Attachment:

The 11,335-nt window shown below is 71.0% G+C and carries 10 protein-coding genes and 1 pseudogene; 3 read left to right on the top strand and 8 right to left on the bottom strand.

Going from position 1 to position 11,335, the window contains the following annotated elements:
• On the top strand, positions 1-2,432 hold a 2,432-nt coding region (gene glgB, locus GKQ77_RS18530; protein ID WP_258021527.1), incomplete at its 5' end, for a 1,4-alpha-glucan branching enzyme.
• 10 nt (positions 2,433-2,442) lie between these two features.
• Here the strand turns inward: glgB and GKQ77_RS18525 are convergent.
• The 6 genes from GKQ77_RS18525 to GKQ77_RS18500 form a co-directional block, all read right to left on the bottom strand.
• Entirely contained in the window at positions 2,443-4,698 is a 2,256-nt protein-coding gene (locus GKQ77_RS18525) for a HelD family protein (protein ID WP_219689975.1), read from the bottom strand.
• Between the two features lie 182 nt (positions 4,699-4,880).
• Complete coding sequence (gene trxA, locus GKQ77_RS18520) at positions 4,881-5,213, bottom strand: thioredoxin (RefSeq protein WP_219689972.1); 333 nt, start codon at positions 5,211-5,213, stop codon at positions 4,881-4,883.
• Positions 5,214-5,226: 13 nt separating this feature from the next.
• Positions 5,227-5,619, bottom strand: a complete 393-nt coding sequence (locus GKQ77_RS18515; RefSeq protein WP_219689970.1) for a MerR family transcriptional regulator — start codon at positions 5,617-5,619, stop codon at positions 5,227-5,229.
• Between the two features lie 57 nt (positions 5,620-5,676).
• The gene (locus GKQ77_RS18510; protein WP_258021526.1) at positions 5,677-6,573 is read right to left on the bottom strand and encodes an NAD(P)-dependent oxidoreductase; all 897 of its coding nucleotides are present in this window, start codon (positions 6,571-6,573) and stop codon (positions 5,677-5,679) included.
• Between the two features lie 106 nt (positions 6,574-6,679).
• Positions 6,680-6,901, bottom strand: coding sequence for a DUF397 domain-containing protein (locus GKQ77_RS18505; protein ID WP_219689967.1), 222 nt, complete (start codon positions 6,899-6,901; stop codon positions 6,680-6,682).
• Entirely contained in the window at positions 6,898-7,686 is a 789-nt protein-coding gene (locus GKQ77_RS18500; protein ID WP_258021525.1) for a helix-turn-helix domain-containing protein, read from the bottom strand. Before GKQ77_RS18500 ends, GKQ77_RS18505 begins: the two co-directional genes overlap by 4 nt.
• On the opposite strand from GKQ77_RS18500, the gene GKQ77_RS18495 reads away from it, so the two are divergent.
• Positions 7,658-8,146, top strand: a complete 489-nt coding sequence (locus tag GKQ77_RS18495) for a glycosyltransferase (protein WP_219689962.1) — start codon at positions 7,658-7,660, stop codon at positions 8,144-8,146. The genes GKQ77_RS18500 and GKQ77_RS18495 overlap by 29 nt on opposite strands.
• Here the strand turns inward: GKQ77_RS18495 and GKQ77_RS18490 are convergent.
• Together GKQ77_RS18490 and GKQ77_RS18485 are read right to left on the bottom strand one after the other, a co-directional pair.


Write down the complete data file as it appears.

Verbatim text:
The 11,335-nt window shown below is 71.0% G+C and carries 10 protein-coding genes and 1 pseudogene; 3 read left to right on the top strand and 8 right to left on the bottom strand.

Going from position 1 to position 11,335, the window contains the following annotated elements:
• On the top strand, positions 1-2,432 hold a 2,432-nt coding region (gene glgB, locus GKQ77_RS18530; protein ID WP_258021527.1), incomplete at its 5' end, for a 1,4-alpha-glucan branching enzyme.
• 10 nt (positions 2,433-2,442) lie between these two features.
• Here the strand turns inward: glgB and GKQ77_RS18525 are convergent.
• The 6 genes from GKQ77_RS18525 to GKQ77_RS18500 form a co-directional block, all read right to left on the bottom strand.
• Entirely contained in the window at positions 2,443-4,698 is a 2,256-nt protein-coding gene (locus GKQ77_RS18525) for a HelD family protein (protein ID WP_219689975.1), read from the bottom strand.
• Between the two features lie 182 nt (positions 4,699-4,880).
• Complete coding sequence (gene trxA, locus GKQ77_RS18520) at positions 4,881-5,213, bottom strand: thioredoxin (RefSeq protein WP_219689972.1); 333 nt, start codon at positions 5,211-5,213, stop codon at positions 4,881-4,883.
• Positions 5,214-5,226: 13 nt separating this feature from the next.
• Positions 5,227-5,619, bottom strand: a complete 393-nt coding sequence (locus GKQ77_RS18515; RefSeq protein WP_219689970.1) for a MerR family transcriptional regulator — start codon at positions 5,617-5,619, stop codon at positions 5,227-5,229.
• Between the two features lie 57 nt (positions 5,620-5,676).
• The gene (locus GKQ77_RS18510; protein WP_258021526.1) at positions 5,677-6,573 is read right to left on the bottom strand and encodes an NAD(P)-dependent oxidoreductase; all 897 of its coding nucleotides are present in this window, start codon (positions 6,571-6,573) and stop codon (positions 5,677-5,679) included.
• Between the two features lie 106 nt (positions 6,574-6,679).
• Positions 6,680-6,901, bottom strand: coding sequence for a DUF397 domain-containing protein (locus GKQ77_RS18505; protein ID WP_219689967.1), 222 nt, complete (start codon positions 6,899-6,901; stop codon positions 6,680-6,682).
• Entirely contained in the window at positions 6,898-7,686 is a 789-nt protein-coding gene (locus GKQ77_RS18500; protein ID WP_258021525.1) for a helix-turn-helix domain-containing protein, read from the bottom strand. Before GKQ77_RS18500 ends, GKQ77_RS18505 begins: the two co-directional genes overlap by 4 nt.
• On the opposite strand from GKQ77_RS18500, the gene GKQ77_RS18495 reads away from it, so the two are divergent.
• Positions 7,658-8,146, top strand: a complete 489-nt coding sequence (locus tag GKQ77_RS18495) for a glycosyltransferase (protein WP_219689962.1) — start codon at positions 7,658-7,660, stop codon at positions 8,144-8,146. The genes GKQ77_RS18500 and GKQ77_RS18495 overlap by 29 nt on opposite strands.
• Here the strand turns inward: GKQ77_RS18495 and GKQ77_RS18490 are convergent.
• Together GKQ77_RS18490 and GKQ77_RS18485 are read right to left on the bottom strand one after the other, a co-directional pair.